Many reports claim the usefulness of TDM of Carbamazepine but clear-cut guidelines for TDM are still lacking. This article is authors’ endeavor to summarize facts in different publications on TDM of Carbamazepine.

Methods

Electronic databases MEDLINE/PubMed, Google Scholar, IMSEAR (Index Medicus for South-East Asia Region) and Scopemed were extensively searched with Mesh (Medical Subject Headings) terms “Carbamazepine” AND “drug monitoring” from earliest possible date (1965) to December, 2016. Articles in any language especially those published in recent years were given preference. For articles published in non-English, only abstracts were reviewed.

Discussion

Metabolism and interaction

Carbamazepine plasma level is affected by several factors [9]. It is altered by age and pregnancy status including several other factors [10].

Carbamazepine is primarily metabolized by Cytochrome P4503A4 in the liver. Its major metabolite is Carbamazepine-10,11-epoxide, which also retains anti-epileptic and toxic property. RoutineTDM of Carbamazepine-10,11-epoxide is not considered necessary. However, it might be beneficial in patients taking Carbamazepine with other antiepileptic drugs susceptible to pharmacokinetic interaction, in suspected toxicity and renal insufficiency [11-14].

Again, Carbamazepineis a potent inducer of its metabolizer, Cytochrome P4503A4, i.e., it is an auto-inducer. Therefore, there is significant decrease in plasma drug levels during the first few weeks due to auto-induction [15,16]. Hence, timing of TDM is very important in case of Carbamazepine because there is significant decrease in plasma drug levels during the first few weeks due to autoinduction [15,16].

After some time, with a single extended-release dose of Carbamazepine, the average half-life range from 35-40 h [17].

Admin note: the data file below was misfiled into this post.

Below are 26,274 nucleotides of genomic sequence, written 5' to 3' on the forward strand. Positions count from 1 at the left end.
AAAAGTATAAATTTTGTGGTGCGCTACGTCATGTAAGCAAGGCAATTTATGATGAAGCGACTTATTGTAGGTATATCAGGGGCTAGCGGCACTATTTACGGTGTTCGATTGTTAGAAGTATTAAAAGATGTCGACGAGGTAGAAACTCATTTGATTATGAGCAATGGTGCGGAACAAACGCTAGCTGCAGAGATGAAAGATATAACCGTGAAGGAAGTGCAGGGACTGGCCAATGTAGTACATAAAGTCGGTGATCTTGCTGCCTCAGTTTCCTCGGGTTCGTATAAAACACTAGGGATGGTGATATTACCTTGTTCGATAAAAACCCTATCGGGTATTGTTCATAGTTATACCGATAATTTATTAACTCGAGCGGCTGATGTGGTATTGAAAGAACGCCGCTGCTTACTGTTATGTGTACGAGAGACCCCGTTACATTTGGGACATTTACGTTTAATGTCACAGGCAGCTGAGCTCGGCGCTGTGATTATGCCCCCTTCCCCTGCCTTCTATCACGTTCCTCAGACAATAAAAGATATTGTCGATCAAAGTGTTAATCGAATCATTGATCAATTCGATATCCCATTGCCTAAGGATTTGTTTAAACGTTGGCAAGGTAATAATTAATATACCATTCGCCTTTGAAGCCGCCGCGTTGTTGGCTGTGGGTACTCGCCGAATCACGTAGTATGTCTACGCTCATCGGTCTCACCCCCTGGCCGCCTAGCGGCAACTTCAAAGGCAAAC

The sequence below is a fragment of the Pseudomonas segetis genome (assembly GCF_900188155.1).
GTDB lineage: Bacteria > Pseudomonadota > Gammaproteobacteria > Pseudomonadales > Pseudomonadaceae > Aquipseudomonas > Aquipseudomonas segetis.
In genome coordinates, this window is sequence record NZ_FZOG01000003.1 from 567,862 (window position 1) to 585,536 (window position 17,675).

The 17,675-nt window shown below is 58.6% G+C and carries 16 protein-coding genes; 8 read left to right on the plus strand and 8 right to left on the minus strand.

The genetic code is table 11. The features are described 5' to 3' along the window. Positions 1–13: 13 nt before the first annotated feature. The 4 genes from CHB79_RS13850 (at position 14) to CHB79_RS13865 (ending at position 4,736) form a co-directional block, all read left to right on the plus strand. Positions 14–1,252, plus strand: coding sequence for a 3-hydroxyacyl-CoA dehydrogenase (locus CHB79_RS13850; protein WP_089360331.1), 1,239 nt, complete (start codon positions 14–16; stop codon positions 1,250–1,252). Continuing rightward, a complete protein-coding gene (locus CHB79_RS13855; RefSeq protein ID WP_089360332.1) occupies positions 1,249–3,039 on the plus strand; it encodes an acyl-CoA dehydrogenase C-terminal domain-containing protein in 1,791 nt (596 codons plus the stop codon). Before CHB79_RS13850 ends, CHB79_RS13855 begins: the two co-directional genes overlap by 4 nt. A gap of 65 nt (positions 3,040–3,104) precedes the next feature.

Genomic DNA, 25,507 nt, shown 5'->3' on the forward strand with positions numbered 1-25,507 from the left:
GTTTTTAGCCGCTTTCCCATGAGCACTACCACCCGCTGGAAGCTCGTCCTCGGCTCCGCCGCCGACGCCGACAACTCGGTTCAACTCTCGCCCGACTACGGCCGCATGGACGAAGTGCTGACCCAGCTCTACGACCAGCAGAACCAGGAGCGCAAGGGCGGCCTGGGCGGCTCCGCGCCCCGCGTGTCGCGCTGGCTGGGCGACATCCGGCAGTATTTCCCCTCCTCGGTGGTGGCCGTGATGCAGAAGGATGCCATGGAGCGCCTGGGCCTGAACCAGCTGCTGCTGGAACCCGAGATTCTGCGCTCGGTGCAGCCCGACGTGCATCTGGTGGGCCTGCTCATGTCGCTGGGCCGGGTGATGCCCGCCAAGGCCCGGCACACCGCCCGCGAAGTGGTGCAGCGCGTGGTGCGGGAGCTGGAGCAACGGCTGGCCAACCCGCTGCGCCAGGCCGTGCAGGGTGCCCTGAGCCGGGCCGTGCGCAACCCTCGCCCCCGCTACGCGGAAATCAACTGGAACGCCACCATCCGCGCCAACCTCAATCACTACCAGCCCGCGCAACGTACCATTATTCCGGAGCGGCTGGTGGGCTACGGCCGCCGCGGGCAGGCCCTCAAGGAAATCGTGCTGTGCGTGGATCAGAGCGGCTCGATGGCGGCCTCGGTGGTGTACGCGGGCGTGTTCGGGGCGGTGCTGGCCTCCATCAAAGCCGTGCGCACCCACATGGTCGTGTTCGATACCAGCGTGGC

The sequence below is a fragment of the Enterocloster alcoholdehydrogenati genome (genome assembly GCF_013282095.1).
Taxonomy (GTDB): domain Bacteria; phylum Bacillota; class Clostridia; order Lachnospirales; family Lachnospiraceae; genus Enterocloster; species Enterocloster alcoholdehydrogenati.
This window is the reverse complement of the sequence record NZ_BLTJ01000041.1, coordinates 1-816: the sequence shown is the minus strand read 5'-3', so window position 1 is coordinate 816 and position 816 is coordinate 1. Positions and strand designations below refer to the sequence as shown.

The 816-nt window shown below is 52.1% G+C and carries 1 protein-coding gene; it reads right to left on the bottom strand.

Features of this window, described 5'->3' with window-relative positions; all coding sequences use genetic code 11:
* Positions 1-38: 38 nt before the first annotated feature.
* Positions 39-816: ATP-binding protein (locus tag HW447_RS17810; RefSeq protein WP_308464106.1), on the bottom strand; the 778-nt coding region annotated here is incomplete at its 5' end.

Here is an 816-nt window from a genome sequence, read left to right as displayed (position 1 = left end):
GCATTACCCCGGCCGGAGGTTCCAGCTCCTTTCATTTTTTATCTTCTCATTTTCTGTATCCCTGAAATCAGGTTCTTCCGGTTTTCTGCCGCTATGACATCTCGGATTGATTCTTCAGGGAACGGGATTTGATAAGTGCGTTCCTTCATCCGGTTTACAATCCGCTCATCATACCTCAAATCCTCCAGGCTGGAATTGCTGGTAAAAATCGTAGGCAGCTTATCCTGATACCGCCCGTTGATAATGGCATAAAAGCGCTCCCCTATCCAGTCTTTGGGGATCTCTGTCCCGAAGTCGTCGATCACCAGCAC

The free fraction Carbamazepine shows considerable interindividual variability, especially in the presence of associated disease or drug interactions and multiplicity of variables [18]. Aberrantly low plasma levels are more likely due to surreptitious noncompliance or drug interactions with enzyme inducers [19].

Being a potent Cytochrome P4503A4 inducer, it also decreases the plasma concentration of many psychotropic, immunosuppressant, antineoplastic, antimicrobial, and cardiovascular drugs, as well as oral contraceptive steroids which are metabolized by the same cytochrome isoform. On the otherhand, certain macrolide antibiotics, azole antifungals and isoniazid inhibit this isoform, thereby, enhancing its plasma half-life and serum concentration [20,21].

As anticipated, Fluvoxamine, inhibitor of CYP4503A4, significantly increases plasma levels of Carbamazepine [22]. However, fluoxetine, primarily metabolized by CYP2D6, does not interact with Carbamazepine [23]. Similarly, pomegranate juice, which inhibits cytochrome P4503A4, significantly increases the AUC of orally administered Carbamazepine in rats [24].

Interaction with anti-epileptics

Plasma concentration of Carbamazepine is significantly lower in polytherapy than in monotherapy [25]. Vigabatrin decreases plasma concentration of Carbamazepine by increasing its clearance not catabolism [26]. Topiramate interferes Carbamazepine plasma level [27]. Zonisamide may increase its serum levels of Carbamazepine in some patients [28] and not alter the level of Carbamazepine or Carbamazepine-10,11-epoxide in other [29]. Topiramide Clearance was 70% higher in patients co-treated with Carbamazepine and was found to increase with patient age [30].

However, all interaction is not pharmacokinetic. Carbamazepine plus Stiripentol (a newer anticonvulsant) interact pharmaco dynamically and the benefits may outweigh the usual disadvantages of polytherapy [31].

Interaction with CNS drugs

Haloperidol increases the serum Carbamazepine level [32] but Carbamazepine decreases the concentration of Haloperidol by 37% [33].